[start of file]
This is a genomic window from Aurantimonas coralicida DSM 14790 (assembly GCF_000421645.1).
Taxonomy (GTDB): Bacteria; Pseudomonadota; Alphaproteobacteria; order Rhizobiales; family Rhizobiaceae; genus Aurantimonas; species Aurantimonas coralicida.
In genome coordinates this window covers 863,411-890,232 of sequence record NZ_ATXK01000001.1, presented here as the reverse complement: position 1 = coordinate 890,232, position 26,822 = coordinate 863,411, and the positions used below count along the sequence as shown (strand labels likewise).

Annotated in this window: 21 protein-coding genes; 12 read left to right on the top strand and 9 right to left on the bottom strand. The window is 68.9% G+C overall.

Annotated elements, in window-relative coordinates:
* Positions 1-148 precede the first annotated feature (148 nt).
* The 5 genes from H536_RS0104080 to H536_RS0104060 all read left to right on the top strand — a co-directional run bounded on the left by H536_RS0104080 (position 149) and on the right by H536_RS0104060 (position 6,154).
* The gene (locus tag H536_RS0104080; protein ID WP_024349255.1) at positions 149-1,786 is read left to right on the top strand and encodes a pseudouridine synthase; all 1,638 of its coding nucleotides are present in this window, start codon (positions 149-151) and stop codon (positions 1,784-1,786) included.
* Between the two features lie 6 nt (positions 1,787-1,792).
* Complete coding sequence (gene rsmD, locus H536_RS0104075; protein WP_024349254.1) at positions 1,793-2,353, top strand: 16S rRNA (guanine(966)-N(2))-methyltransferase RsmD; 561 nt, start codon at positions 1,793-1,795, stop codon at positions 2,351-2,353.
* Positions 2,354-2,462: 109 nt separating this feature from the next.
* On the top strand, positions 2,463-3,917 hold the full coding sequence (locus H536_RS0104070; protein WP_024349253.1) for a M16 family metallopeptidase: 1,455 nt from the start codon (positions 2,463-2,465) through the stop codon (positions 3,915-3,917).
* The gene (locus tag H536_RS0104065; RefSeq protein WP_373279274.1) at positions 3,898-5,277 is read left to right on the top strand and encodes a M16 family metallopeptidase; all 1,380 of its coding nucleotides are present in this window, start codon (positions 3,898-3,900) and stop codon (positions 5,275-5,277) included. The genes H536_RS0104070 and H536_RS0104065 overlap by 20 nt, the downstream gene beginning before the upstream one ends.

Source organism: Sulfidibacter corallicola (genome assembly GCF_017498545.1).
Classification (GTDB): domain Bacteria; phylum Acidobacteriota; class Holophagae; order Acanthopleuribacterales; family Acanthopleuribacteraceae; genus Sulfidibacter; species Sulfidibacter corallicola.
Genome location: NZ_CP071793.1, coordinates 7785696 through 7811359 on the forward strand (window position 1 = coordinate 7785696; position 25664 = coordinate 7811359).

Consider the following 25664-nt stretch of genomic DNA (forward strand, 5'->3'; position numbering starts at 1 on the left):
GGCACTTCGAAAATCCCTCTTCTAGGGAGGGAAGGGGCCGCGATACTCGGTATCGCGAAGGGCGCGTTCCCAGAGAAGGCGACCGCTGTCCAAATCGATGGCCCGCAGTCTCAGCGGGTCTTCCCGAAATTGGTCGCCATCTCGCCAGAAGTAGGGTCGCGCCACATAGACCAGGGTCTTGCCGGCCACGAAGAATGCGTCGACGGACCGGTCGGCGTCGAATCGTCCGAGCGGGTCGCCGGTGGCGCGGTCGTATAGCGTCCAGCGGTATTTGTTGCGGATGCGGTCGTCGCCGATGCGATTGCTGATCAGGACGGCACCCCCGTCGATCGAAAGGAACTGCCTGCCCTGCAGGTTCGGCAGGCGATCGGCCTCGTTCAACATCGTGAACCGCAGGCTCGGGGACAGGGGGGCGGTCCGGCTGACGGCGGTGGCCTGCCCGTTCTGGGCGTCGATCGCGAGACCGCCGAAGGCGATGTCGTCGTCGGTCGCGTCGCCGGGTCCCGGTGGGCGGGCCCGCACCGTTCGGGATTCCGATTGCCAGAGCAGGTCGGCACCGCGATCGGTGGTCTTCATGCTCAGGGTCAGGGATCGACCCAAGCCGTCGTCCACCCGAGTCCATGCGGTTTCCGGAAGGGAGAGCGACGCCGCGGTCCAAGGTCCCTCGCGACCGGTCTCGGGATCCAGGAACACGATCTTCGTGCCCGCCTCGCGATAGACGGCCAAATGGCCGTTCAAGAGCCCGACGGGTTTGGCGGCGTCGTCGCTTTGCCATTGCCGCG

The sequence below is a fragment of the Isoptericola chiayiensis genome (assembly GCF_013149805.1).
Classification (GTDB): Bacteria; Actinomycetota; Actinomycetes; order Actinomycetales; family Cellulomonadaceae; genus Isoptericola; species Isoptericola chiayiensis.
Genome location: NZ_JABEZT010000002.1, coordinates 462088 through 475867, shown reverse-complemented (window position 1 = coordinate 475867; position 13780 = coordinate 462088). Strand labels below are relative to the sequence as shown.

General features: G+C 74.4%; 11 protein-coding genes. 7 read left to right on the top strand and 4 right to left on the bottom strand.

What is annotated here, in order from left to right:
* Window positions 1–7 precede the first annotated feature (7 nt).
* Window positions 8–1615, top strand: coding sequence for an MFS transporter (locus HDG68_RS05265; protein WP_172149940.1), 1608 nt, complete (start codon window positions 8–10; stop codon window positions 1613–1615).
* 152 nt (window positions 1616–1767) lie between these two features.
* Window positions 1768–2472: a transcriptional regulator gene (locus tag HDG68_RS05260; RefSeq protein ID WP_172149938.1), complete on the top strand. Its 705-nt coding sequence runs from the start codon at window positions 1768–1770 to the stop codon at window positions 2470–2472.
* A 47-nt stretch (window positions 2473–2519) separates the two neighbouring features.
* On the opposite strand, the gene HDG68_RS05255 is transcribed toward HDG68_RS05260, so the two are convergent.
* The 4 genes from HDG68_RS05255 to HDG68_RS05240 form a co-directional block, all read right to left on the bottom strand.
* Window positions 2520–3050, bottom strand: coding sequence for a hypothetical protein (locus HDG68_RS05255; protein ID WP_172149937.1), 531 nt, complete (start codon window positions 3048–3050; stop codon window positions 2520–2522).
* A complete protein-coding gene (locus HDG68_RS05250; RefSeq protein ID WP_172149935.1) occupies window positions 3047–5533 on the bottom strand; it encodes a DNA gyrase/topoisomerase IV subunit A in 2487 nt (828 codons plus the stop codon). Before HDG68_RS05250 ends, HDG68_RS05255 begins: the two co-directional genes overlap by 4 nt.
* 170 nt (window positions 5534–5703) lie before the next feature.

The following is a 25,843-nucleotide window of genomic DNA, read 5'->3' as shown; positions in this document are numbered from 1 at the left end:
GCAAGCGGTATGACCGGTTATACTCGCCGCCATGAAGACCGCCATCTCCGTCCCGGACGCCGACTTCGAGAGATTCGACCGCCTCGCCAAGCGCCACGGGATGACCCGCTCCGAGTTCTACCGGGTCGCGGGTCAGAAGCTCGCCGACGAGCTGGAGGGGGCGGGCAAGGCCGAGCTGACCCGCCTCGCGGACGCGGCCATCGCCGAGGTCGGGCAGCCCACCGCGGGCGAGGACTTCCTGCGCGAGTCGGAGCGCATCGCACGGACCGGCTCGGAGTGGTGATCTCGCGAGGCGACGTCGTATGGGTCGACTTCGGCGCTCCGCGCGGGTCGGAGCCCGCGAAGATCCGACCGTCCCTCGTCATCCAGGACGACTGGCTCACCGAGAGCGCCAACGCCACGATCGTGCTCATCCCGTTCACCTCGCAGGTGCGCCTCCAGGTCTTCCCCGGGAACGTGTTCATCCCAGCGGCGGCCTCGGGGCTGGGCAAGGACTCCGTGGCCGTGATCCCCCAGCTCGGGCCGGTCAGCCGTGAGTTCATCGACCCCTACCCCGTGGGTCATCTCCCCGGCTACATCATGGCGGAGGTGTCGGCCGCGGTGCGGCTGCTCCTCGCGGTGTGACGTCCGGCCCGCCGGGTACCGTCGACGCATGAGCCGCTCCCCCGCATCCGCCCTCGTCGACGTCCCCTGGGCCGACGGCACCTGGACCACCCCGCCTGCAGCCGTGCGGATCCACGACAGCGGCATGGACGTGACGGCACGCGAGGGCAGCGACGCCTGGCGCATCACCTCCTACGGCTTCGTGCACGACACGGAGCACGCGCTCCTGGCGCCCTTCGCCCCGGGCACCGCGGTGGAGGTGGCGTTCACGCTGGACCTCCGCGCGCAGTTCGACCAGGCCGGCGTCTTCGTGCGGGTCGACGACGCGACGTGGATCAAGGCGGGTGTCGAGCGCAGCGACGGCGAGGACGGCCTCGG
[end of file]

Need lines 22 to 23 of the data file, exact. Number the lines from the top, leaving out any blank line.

General features: G+C 74.4%; 11 protein-coding genes. 7 read left to right on the top strand and 4 right to left on the bottom strand.

What is annotated here, in order from left to right: